Chinese experts however, have begun to question some of the positions that the Chinese Communist Party and the government has taken. For example, China’s claim on the South China Sea has been questioned. China’s support to North Korea in 2010 when Pyongyang sank a South Korean frigate and shelled a South Korean island, were also criticized.
While maintaining its rigid positions in the region it sees the perceived US encirclement policy of China growing stronger. It is worried about the growing US-India relations especially in the area of defence–military acquisitions, joint exercises, and India’s joint naval exercises with some of the South East Asian countries, India-Japan relations among others. They see these developments as supported and aided by the US.
China has also noted with some concern the talks about an India-China war in the near future. At the moment, China is going through a tense internal situation with upcoming change in leadership next year, and such discussions can disturb their internal imperatives. The Chinese official media has said recently that there is no possibility of such a war. Yet, at the same time, the official propaganda or psychological warfare is highlighting India’s military acquisitions and spreading the fear of India bullying its small neighbours. The mischief continues.
China’s oppositions to India’s Look East Policy, questioning US-Japan-India dialogue among others is highly questionable, especially when China continues to actively pursue its strategy of influence including military among India’s immediate neighbours.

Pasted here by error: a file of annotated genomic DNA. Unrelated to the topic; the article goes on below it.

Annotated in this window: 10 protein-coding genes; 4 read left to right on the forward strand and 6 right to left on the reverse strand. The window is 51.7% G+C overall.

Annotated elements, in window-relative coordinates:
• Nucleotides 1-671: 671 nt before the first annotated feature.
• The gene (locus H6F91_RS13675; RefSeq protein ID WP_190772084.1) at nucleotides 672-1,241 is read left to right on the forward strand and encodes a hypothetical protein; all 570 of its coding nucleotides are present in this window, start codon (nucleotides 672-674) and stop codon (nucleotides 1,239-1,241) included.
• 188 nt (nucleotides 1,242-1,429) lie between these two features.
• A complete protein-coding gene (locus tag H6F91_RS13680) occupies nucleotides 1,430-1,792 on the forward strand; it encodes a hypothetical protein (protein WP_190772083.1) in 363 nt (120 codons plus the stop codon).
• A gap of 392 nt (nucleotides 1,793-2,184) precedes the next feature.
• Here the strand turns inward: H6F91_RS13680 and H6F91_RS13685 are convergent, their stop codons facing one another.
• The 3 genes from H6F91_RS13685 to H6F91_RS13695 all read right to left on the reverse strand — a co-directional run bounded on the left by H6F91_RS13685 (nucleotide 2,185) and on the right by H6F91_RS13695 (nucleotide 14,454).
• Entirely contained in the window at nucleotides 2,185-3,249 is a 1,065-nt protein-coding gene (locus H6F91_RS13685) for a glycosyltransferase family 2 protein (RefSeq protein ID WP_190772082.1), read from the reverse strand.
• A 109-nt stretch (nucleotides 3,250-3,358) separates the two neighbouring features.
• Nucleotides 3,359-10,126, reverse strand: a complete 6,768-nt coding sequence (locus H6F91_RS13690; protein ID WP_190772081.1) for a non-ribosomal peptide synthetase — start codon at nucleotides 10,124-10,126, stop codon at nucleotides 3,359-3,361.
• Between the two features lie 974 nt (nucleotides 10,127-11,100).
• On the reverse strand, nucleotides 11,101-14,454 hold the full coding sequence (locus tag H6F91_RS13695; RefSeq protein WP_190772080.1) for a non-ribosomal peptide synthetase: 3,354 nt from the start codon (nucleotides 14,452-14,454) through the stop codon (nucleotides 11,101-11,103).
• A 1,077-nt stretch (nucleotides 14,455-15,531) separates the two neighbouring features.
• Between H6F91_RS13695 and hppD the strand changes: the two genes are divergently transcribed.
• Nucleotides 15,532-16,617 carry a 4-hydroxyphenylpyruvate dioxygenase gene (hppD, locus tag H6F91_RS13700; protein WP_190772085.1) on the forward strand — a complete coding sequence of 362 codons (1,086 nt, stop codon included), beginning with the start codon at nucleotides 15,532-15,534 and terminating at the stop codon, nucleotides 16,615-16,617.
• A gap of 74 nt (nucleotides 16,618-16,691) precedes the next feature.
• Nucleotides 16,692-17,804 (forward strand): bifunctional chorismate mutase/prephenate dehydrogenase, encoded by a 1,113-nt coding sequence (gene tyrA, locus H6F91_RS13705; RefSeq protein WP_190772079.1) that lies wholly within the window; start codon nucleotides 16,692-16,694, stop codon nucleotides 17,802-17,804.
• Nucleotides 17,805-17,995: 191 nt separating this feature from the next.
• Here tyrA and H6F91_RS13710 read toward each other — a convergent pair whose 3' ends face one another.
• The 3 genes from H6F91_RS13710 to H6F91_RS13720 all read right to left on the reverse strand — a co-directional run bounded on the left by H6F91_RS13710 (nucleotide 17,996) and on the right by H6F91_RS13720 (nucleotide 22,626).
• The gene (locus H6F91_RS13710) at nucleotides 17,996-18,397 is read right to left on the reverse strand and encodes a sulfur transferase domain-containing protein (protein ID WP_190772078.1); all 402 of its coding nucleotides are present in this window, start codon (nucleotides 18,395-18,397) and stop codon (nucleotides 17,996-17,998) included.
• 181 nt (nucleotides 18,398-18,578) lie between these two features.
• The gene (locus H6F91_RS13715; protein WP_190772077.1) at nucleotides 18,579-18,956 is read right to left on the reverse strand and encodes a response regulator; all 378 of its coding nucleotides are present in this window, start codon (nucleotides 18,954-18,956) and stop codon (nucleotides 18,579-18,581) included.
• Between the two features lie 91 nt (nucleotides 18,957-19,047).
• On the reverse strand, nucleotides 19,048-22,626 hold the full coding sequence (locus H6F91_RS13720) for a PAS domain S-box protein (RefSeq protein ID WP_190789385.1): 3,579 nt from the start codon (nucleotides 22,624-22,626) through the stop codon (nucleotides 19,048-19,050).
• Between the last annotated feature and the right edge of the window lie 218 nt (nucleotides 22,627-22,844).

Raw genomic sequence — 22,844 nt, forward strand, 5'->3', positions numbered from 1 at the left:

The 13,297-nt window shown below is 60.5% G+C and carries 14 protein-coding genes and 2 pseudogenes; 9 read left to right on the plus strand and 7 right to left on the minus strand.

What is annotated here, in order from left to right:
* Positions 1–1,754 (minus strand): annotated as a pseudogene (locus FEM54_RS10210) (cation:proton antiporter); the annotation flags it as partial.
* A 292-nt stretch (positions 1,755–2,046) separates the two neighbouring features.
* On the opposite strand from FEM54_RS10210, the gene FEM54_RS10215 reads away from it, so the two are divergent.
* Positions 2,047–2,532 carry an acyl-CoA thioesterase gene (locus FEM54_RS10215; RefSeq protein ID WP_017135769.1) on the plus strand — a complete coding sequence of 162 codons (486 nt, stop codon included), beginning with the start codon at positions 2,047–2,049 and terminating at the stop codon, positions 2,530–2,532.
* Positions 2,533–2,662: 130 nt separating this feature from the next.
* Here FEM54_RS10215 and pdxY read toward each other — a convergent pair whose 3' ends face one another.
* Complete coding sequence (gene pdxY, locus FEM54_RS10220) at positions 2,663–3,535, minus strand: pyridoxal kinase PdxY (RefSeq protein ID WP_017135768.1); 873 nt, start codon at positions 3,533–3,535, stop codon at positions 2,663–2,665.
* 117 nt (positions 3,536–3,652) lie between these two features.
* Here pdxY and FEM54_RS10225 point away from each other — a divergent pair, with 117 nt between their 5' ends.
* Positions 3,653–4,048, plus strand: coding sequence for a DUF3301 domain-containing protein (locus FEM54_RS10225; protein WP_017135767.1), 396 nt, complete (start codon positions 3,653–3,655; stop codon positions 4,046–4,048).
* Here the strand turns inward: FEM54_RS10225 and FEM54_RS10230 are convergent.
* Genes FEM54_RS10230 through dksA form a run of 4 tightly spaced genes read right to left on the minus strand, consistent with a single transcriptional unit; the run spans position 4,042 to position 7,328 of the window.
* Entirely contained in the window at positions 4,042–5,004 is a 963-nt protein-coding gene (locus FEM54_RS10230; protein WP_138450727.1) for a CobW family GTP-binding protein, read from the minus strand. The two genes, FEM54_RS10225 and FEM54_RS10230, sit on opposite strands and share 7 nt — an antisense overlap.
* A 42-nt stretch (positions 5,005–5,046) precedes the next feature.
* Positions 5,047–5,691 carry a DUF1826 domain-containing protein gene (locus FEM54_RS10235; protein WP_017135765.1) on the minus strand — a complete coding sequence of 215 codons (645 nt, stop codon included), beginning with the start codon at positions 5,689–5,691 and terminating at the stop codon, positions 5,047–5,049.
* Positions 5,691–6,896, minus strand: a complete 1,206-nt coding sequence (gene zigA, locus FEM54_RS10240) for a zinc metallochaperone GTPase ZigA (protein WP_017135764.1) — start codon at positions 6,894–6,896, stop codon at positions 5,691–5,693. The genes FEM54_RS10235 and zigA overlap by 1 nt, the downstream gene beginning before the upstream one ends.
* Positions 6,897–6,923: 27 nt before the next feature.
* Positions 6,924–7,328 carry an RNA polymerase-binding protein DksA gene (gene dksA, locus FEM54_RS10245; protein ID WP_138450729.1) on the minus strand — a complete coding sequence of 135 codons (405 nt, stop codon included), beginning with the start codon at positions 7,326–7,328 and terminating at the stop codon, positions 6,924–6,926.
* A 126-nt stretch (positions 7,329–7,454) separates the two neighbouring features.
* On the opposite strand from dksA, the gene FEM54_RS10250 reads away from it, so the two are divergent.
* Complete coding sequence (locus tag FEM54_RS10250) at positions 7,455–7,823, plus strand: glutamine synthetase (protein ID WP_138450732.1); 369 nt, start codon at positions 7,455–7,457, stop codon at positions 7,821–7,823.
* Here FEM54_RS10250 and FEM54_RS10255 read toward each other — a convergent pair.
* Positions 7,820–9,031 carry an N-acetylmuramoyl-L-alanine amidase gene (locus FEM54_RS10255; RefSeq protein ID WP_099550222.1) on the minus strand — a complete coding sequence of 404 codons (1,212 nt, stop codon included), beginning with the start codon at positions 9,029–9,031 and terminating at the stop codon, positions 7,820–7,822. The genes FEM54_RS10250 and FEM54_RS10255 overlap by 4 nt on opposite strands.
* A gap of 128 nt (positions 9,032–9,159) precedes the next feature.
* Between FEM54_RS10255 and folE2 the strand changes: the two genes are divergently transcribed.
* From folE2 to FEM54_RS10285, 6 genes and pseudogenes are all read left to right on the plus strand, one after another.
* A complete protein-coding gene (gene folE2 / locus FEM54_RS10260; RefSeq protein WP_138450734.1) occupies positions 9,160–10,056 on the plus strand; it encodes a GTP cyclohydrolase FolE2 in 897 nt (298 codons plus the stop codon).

Beijing is well on its way to establish a naval base in Seychelles, calling it a support base for the PLA navy’s anti-piracy operations off the Somalian coast. China’s serving military experts have expanded on this move to say that ultimately such facilities may be converted into military bases. President Hu Jintao has recently directed the navy to prepare for warfare, and the PLA has established a Strategic Planning Division (SPD) under the General Staff Department to not only assist in planning, budget and coordination, but also have the responsibility in advising in political, diplomatic, economic, energy and other such areas. These are developments which indicate the PLA’s growing influence on policy something that makes the Asia Pacific region and the Indian Ocean region uncomfortable.
Next to Taiwan are South East Asia and Japan with problems relating to territorial issues. China’s forces are here. It cannot think of launching a war against India under these conditions. Further, India in 2011 is not India in 1962. The global changes in all aspects since 1962 have been immense.
At the same time, China will continue to build around India and the Indian Ocean region, fortify further militarily along the India-China borders, and keep the border issue alive. For India, forewarned is forearmed There is nothing called only soft power. Military power supports economic development and is an unstated strength on meeting tables, and the very essence of security. Their key phrase for India is “verify before trusting”. No overtures can be taken at face value.
Having said that, it would be advisable for both countries to work together for mutual benefit among differences. Much, however, depends on China’s India policy. Recent Chinese statement suggest their mistrust of India is growing. Beijing leaders and experts need to deep introspection on India’s independent foreign policy. While India will never be an ally of any country against a third country, that does not prevent it from seeking and consolidating its own national interests and cooperating with other countries for national development.
Courtesy: South Asia Analysis Group (SAAG)